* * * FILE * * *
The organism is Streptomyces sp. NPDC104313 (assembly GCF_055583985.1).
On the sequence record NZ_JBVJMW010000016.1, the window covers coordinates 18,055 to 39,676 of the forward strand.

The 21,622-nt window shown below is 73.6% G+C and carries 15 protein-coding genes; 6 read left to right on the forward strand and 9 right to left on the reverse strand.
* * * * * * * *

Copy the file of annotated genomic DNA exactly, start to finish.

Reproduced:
The organism is Streptomyces sp. NPDC104313 (assembly GCF_055583985.1).
On the sequence record NZ_JBVJMW010000016.1, the window covers coordinates 18,055 to 39,676 of the forward strand.

The 21,622-nt window shown below is 73.6% G+C and carries 15 protein-coding genes; 6 read left to right on the forward strand and 9 right to left on the reverse strand.